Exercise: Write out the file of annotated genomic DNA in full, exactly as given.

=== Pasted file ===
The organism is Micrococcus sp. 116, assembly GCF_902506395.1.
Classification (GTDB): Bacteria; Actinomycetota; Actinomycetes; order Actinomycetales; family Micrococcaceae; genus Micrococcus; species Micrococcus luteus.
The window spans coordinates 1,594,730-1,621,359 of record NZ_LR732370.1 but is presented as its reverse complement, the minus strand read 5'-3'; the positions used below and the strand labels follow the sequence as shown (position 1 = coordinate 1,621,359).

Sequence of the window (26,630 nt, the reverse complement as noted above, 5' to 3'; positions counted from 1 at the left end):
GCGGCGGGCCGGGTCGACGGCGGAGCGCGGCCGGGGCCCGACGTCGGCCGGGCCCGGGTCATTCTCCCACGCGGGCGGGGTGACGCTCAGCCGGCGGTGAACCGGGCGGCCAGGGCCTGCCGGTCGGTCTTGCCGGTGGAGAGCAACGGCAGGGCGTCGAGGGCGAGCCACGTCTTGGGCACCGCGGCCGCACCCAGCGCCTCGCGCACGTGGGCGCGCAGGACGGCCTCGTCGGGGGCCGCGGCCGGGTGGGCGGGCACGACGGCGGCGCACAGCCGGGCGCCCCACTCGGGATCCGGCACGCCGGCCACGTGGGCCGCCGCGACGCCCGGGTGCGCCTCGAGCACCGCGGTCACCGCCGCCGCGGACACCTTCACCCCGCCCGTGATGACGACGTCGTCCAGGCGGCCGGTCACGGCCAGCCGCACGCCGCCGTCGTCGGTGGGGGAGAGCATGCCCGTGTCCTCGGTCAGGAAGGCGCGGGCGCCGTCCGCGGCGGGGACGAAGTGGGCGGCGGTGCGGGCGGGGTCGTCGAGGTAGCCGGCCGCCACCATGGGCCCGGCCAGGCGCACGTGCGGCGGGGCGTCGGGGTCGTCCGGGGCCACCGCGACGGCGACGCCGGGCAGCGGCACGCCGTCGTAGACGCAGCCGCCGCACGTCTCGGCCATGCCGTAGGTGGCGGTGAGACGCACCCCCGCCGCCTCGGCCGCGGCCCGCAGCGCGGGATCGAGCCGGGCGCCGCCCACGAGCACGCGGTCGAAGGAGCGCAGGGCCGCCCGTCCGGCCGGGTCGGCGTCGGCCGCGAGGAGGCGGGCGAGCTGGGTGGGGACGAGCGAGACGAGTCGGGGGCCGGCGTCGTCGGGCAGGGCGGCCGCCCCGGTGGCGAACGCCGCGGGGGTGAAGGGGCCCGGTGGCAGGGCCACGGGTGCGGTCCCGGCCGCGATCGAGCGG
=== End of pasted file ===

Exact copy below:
The organism is Micrococcus sp. 116, assembly GCF_902506395.1.
Classification (GTDB): Bacteria; Actinomycetota; Actinomycetes; order Actinomycetales; family Micrococcaceae; genus Micrococcus; species Micrococcus luteus.
The window spans coordinates 1,594,730-1,621,359 of record NZ_LR732370.1 but is presented as its reverse complement, the minus strand read 5'-3'; the positions used below and the strand labels follow the sequence as shown (position 1 = coordinate 1,621,359).

Sequence of the window (26,630 nt, the reverse complement as noted above, 5' to 3'; positions counted from 1 at the left end):
GCGGCGGGCCGGGTCGACGGCGGAGCGCGGCCGGGGCCCGACGTCGGCCGGGCCCGGGTCATTCTCCCACGCGGGCGGGGTGACGCTCAGCCGGCGGTGAACCGGGCGGCCAGGGCCTGCCGGTCGGTCTTGCCGGTGGAGAGCAACGGCAGGGCGTCGAGGGCGAGCCACGTCTTGGGCACCGCGGCCGCACCCAGCGCCTCGCGCACGTGGGCGCGCAGGACGGCCTCGTCGGGGGCCGCGGCCGGGTGGGCGGGCACGACGGCGGCGCACAGCCGGGCGCCCCACTCGGGATCCGGCACGCCGGCCACGTGGGCCGCCGCGACGCCCGGGTGCGCCTCGAGCACCGCGGTCACCGCCGCCGCGGACACCTTCACCCCGCCCGTGATGACGACGTCGTCCAGGCGGCCGGTCACGGCCAGCCGCACGCCGCCGTCGTCGGTGGGGGAGAGCATGCCCGTGTCCTCGGTCAGGAAGGCGCGGGCGCCGTCCGCGGCGGGGACGAAGTGGGCGGCGGTGCGGGCGGGGTCGTCGAGGTAGCCGGCCGCCACCATGGGCCCGGCCAGGCGCACGTGCGGCGGGGCGTCGGGGTCGTCCGGGGCCACCGCGACGGCGACGCCGGGCAGCGGCACGCCGTCGTAGACGCAGCCGCCGCACGTCTCGGCCATGCCGTAGGTGGCGGTGAGACGCACCCCCGCCGCCTCGGCCGCGGCCCGCAGCGCGGGATCGAGCCGGGCGCCGCCCACGAGCACGCGGTCGAAGGAGCGCAGGGCCGCCCGTCCGGCCGGGTCGGCGTCGGCCGCGAGGAGGCGGGCGAGCTGGGTGGGGACGAGCGAGACGAGTCGGGGGCCGGCGTCGTCGGGCAGGGCGGCCGCCCCGGTGGCGAACGCCGCGGGGGTGAAGGGGCCCGGTGGCAGGGCCACGGGTGCGGTCCCGGCCGCGATCGAGCGG